Others focus on getting money to those who need it. Toby Beauchamp from Champaign, Illinois, started a Fund for Legal Name/Gender Changes on GoFundMe. Carl Charles launched the Remember Trans Power—Fight For Trans Lives Passport Fund on YouCaring. And Kendra Albert, a lawyer based in San Francisco, has been matching donors to individuals requesting help, facilitating the donation of more than $50,000.

Blue Delliquanti, 27, an artist living in Minneapolis, Minnesota, used Albert’s network to connect with and financially support someone through the ID updating process. “They put out one of those Google forms… asking how much you’re willing to donate, whether you’d rather help an individual person or multiple people. So, through that I was able to get connected through their spreadsheet with a person named Trenton who is looking to get his information updated,” Delliquanti said.

Finding support from friends, chosen family and strangers is common. Nikk Mayson, 23, a trans man from Orlando, paid for his name and gender marker changes early in his transition through donations on YouCaring. Needing around $500 to complete the process, he was shocked when he received the full sum in just three days. One of his friends donated $100: “[He] was an old friend from middle school, and I hadn’t talked with him in years. … He said, ‘Oh, I just want you to be comfortable and happy.’”

Mayson didn’t have the support of his family when he started his transition, Phoenix is waiting to turn 18 before starting and King is looking for funding now because his 18th birthday was a few months ago.

“Youth can have an especially daunting time trying to navigate this [legal] process,” Christian of the National Center for Transgender Equality said, “and particularly if they don’t have parental support, which is quite common for trans youth.”

Gender marker updates are as essential as name changes, but often require filers to have undergone gender affirming surgery.

“People change their names for different reasons, so every state has some mechanism in place where you can change your name,” said Sarah Brie of “But for the gender marker, it’s very obvious why someone would be changing their gender marker, so some states do have more harsh policies, where you do have to have a letter from someone stating that you have undergone surgery and in some places, you have to have been on hormones for x amount of time and had surgery.”

The Philadelphia Center for Transgender Surgery estimates bottom surgeries at $19,750 to $21,250 and top surgeries from $5,500 to $8,200. Hormone replacement therapy is no small matter either, with estimated costs of $1,500 per year, and the need to continue therapy indefinitely.

Some campaigns highlight passports, because the update policy is simpler than the medical standards of many states. In June 2010, the State Department made it easier to apply for a passport with a corrected gender: a physician’s certification of treatment facilitating gender transition is required, but details of the type of treatment received are not.

The election of Donald Trump as president and Mike Pence as vice president has members of the LGBT community worried for the future of hard won protections and rights. Pence has repeatedly championed anti-LGBT legislation, including government funding for conversion therapy (electroshock treatment to “cure” homosexuality), a constitutional amendment aimed at banning same-sex marriage and the military’s “don’t ask, don’t tell” policy.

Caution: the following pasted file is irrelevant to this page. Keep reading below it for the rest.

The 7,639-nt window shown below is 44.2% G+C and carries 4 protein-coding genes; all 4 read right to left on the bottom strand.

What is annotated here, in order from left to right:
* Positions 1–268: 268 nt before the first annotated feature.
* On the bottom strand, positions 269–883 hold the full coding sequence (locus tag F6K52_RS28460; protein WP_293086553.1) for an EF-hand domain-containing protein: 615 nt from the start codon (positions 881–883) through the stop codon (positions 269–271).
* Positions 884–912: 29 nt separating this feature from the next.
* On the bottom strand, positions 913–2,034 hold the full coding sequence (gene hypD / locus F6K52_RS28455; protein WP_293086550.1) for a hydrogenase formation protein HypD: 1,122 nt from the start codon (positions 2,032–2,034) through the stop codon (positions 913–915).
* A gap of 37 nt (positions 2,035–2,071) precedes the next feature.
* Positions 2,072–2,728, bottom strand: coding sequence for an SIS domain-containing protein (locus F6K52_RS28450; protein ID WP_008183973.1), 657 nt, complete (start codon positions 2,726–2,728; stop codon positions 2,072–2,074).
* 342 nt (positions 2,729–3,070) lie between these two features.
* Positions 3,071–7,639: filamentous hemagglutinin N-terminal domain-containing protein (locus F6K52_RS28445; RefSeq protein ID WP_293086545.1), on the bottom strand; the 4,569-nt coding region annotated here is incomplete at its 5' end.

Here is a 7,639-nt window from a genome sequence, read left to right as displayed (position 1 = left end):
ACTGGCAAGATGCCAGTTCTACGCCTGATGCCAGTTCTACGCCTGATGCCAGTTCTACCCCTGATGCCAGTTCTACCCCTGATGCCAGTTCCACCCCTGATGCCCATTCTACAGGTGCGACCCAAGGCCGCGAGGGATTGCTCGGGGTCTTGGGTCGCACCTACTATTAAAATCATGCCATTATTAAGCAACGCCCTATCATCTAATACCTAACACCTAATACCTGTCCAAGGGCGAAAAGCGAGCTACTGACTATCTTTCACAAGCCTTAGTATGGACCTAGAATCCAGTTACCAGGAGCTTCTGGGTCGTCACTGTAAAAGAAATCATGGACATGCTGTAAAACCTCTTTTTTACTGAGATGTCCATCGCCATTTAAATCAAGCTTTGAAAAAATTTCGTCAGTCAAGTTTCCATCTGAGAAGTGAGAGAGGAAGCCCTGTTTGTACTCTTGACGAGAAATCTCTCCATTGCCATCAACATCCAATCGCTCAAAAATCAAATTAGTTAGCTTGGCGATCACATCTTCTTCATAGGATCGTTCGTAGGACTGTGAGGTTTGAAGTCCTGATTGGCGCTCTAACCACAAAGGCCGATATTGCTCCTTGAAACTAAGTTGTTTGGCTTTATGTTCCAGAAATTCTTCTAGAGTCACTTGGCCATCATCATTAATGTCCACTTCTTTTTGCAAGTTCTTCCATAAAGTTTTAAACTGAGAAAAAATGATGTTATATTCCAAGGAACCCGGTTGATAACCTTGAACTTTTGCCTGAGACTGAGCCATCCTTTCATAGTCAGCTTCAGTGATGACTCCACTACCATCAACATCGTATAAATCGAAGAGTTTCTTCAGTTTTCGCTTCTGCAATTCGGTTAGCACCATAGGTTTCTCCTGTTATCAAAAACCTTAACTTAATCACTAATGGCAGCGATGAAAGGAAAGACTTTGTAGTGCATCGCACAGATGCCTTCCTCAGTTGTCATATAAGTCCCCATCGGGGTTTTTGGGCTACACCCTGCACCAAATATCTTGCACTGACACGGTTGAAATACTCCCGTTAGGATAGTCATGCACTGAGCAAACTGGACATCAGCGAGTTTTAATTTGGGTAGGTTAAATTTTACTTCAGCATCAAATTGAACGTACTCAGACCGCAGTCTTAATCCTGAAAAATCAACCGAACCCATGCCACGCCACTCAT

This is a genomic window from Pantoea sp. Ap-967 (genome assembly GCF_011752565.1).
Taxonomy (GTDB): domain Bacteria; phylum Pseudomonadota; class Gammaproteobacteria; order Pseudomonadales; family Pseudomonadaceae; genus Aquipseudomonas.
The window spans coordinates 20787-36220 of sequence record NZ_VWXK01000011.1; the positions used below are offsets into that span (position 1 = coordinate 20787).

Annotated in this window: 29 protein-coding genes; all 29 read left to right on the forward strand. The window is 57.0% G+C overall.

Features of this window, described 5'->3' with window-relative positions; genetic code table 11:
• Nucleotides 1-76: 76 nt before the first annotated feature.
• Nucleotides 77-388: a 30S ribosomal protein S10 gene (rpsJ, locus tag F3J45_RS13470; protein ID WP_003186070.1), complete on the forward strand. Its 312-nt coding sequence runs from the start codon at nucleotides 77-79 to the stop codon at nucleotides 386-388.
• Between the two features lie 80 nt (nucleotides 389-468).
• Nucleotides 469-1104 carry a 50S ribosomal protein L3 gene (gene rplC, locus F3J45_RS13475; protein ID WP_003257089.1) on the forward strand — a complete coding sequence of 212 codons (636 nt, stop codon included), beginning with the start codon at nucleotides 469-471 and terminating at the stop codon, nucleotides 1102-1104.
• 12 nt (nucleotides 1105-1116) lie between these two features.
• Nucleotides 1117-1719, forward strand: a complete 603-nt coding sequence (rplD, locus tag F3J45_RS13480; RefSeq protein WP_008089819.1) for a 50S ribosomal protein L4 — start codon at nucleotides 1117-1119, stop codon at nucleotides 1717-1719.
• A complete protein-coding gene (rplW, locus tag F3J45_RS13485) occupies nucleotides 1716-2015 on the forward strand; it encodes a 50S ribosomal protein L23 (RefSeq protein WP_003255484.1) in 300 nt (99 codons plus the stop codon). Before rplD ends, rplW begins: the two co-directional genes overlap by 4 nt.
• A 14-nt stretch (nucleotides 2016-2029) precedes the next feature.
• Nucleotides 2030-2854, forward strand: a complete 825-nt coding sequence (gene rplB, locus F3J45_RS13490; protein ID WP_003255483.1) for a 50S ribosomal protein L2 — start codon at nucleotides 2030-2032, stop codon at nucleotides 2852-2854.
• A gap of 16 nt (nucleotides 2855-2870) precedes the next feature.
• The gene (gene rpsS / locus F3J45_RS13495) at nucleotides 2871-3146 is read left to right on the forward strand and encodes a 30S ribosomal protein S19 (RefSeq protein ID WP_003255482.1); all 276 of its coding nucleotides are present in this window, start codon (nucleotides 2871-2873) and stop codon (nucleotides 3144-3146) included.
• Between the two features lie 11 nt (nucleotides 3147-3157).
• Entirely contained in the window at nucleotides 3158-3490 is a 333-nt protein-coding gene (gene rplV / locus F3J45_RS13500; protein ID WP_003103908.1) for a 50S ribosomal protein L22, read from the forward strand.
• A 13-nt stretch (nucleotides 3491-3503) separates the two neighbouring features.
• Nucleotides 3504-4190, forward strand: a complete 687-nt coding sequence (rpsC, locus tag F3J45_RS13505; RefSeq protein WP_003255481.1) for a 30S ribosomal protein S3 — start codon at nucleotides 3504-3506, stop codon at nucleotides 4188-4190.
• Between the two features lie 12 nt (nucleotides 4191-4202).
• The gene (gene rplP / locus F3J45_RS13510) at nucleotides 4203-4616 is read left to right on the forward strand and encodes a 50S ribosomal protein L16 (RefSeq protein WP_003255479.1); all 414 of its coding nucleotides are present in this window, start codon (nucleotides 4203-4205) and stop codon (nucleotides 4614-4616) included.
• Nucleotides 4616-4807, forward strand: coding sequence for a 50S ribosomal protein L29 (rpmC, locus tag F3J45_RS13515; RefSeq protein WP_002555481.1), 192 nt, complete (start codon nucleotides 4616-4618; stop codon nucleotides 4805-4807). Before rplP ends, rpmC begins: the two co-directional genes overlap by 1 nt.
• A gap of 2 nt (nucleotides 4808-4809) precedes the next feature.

Revolutionary advances in the protection of trans rights were made at the federal and state level during the Obama administration. While states set policies on changes to birth certificates and driver’s licenses, Trump/Pence policies and aims worry advocates.

Though Christian is confident that any changes to the passport policy will take time, she says her organization, like many other advocacy groups, is “keeping a very close eye on any policies that may be at risk.”

Many trans and non-binary people see their future as threatened.

“Seeing so many other queer community members being attacked already, and how many other people of any minority are being attacked… I’m absolutely terrified,” said Ray Maddox Roberson, 20, a college student in Houston, Texas. “I’m worried that it’s going to make my hormones more expensive, maybe take them off of my insurance. I’m worried about how it’s going to affect my transition. I’m worried about how judges eventually are going to maybe lean towards getting the name changes and changing gender markers.”

At least 39 so-called “bathroom bills”—which require bathroom use based on gender assigned at birth—have been introduced in states across the country. In the spring, the Supreme Court will hear the appeal on the case of Gavin Grimm, a trans student from Virginia who is fighting for his right to use the men’s restroom in school.

“This is about dignity. In the 1960s, it wasn’t about which water fountain you use,” Mara Keisling, executive director of the National Center for Transgender Equality, said of Gavin’s case during a panel at The Williams Institute’s Fall Reception on Nov. 17. “It’s about dignity; it’s about being a full member of society.”